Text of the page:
Heinz’s approach to ERM is to enable the leaders across the organization to be risk aware, not risk averse, with a primary focus on protecting and thereby maximizing enterprise value and brand equity. ERM is viewed as a way to achieve competitive advantage by engaging in risk oversight activities that preserve or enhance the company’s reputation. ER²M is not positioned as a compliance reaction to regulations.
There have been five main ER²M priorities Heinz has focused on to date:
- Establishment of ER²M structure
- Development of Heinz ER²M methodology
- Conducting top-down risk assessments
- Mitigation of top risks
- Standardization and measurement of operational risk areas globally
Establishment of ER²M Structure
In response to the audit committee’s desire for improved risk oversight, Heinz’s management team established in May 2006 an Office of Risk Management at their world headquarters in Pittsburgh. The Office of Risk Management consists of the Chief Quality Officer, Director ER²M and Director Operational Risk Management & Sustainability that reports directly to a Senior Vice-President in the company. In addition to the Office of Risk Management, the company also has a Risk Council comprised of senior leaders in each functional risk area. The members of the Office of Risk Management interact with the audit committee, disclosure committee, and corporate internal audit among other internal groups. These interactions help ensure global risk ownership, ongoing risk oversight, input into annual report risk factors, identification and prioritization of risks, linkage of key risks and resources, alignment of risk appetite with controls, input into the annual audit plan and continuous improvement.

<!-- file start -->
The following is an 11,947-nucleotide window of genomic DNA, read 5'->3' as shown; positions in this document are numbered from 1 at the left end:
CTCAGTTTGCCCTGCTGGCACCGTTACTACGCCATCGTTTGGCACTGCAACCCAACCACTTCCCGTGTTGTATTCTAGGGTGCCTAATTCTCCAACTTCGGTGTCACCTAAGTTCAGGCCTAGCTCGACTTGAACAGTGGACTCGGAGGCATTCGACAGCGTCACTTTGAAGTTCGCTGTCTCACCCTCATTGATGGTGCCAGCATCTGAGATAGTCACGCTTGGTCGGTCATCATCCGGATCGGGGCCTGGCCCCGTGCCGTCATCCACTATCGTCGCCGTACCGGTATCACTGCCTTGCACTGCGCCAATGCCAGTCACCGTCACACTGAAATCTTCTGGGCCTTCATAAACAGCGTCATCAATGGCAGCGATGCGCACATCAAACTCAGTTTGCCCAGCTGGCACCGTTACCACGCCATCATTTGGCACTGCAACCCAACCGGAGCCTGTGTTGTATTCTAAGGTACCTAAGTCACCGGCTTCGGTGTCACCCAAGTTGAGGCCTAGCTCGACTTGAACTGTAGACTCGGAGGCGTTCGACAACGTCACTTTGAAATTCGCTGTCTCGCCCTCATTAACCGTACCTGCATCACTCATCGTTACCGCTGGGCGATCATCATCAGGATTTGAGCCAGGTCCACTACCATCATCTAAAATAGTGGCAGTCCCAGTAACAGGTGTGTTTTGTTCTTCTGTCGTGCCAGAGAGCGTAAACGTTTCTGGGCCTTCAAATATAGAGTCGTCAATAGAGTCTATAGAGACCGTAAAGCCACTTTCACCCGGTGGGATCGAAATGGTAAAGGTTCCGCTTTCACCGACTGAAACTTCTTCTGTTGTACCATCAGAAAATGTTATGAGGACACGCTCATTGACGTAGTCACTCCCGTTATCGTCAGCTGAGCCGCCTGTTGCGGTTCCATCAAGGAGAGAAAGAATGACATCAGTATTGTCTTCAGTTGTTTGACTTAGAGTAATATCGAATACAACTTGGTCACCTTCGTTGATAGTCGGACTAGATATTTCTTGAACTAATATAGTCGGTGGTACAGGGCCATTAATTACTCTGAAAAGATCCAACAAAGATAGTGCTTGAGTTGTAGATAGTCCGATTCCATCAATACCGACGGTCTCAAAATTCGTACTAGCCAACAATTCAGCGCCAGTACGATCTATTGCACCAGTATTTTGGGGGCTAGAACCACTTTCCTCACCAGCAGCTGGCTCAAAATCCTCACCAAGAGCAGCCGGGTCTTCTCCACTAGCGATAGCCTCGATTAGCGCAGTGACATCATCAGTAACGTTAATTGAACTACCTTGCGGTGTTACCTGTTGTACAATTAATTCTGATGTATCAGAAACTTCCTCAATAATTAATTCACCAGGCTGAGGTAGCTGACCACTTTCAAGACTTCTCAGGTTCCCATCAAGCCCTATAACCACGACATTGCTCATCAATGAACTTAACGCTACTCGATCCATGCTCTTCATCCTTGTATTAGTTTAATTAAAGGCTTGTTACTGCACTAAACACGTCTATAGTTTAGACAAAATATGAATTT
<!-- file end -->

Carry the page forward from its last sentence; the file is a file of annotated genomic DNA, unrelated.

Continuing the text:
Heinz adapted its own definition of ERM that best fits the application for the company. Within Heinz, ERM is positioned to provide a unified, global, cross-functional approach to identify, prioritize, measure, and manage key business risks. Key components of this approach to ERM are that ERM will drive global facilitation, best practices, compliance, and continuous improvement; accountability for and ownership of risks and mitigation plans at the appropriate management level; and a common integrated global process to manage risks and mitigation activities across all risk areas.